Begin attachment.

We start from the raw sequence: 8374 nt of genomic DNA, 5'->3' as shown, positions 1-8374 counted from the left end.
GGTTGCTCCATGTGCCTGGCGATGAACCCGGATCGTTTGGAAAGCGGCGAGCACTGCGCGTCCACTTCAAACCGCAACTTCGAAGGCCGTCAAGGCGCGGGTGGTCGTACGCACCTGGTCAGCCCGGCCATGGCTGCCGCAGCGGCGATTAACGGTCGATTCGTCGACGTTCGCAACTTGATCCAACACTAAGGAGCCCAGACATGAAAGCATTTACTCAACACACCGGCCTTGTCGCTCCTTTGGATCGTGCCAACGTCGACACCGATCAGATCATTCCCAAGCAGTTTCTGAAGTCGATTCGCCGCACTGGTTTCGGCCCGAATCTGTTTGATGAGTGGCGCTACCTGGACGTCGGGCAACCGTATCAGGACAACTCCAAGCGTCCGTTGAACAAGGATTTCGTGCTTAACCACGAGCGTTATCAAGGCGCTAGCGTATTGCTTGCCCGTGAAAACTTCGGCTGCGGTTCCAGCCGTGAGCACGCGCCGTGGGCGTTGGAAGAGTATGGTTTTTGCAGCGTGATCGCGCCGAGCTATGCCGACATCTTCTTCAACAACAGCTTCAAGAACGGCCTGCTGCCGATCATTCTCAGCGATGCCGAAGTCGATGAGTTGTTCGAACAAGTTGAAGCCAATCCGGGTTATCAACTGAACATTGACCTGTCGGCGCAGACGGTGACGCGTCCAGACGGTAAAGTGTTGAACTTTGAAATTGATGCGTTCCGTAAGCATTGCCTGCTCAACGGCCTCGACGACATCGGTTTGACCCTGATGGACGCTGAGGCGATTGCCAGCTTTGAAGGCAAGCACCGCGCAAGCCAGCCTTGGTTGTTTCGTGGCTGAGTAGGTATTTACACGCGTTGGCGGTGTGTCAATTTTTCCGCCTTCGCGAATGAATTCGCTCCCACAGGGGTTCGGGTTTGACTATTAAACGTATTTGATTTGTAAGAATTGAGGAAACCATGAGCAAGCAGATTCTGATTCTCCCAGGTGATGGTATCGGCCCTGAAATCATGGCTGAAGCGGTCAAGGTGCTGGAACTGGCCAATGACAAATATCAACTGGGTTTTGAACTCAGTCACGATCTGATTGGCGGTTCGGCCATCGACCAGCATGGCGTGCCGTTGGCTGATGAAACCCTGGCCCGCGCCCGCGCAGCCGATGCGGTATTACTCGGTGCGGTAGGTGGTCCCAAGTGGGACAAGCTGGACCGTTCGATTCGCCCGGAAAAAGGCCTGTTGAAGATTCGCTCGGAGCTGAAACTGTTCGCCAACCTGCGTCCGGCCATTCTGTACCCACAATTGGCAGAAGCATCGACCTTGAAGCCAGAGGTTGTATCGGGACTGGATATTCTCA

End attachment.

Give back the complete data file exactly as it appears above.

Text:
We start from the raw sequence: 8374 nt of genomic DNA, 5'->3' as shown, positions 1-8374 counted from the left end.
GGTTGCTCCATGTGCCTGGCGATGAACCCGGATCGTTTGGAAAGCGGCGAGCACTGCGCGTCCACTTCAAACCGCAACTTCGAAGGCCGTCAAGGCGCGGGTGGTCGTACGCACCTGGTCAGCCCGGCCATGGCTGCCGCAGCGGCGATTAACGGTCGATTCGTCGACGTTCGCAACTTGATCCAACACTAAGGAGCCCAGACATGAAAGCATTTACTCAACACACCGGCCTTGTCGCTCCTTTGGATCGTGCCAACGTCGACACCGATCAGATCATTCCCAAGCAGTTTCTGAAGTCGATTCGCCGCACTGGTTTCGGCCCGAATCTGTTTGATGAGTGGCGCTACCTGGACGTCGGGCAACCGTATCAGGACAACTCCAAGCGTCCGTTGAACAAGGATTTCGTGCTTAACCACGAGCGTTATCAAGGCGCTAGCGTATTGCTTGCCCGTGAAAACTTCGGCTGCGGTTCCAGCCGTGAGCACGCGCCGTGGGCGTTGGAAGAGTATGGTTTTTGCAGCGTGATCGCGCCGAGCTATGCCGACATCTTCTTCAACAACAGCTTCAAGAACGGCCTGCTGCCGATCATTCTCAGCGATGCCGAAGTCGATGAGTTGTTCGAACAAGTTGAAGCCAATCCGGGTTATCAACTGAACATTGACCTGTCGGCGCAGACGGTGACGCGTCCAGACGGTAAAGTGTTGAACTTTGAAATTGATGCGTTCCGTAAGCATTGCCTGCTCAACGGCCTCGACGACATCGGTTTGACCCTGATGGACGCTGAGGCGATTGCCAGCTTTGAAGGCAAGCACCGCGCAAGCCAGCCTTGGTTGTTTCGTGGCTGAGTAGGTATTTACACGCGTTGGCGGTGTGTCAATTTTTCCGCCTTCGCGAATGAATTCGCTCCCACAGGGGTTCGGGTTTGACTATTAAACGTATTTGATTTGTAAGAATTGAGGAAACCATGAGCAAGCAGATTCTGATTCTCCCAGGTGATGGTATCGGCCCTGAAATCATGGCTGAAGCGGTCAAGGTGCTGGAACTGGCCAATGACAAATATCAACTGGGTTTTGAACTCAGTCACGATCTGATTGGCGGTTCGGCCATCGACCAGCATGGCGTGCCGTTGGCTGATGAAACCCTGGCCCGCGCCCGCGCAGCCGATGCGGTATTACTCGGTGCGGTAGGTGGTCCCAAGTGGGACAAGCTGGACCGTTCGATTCGCCCGGAAAAAGGCCTGTTGAAGATTCGCTCGGAGCTGAAACTGTTCGCCAACCTGCGTCCGGCCATTCTGTACCCACAATTGGCAGAAGCATCGACCTTGAAGCCAGAGGTTGTATCGGGACTGGATATTCTCA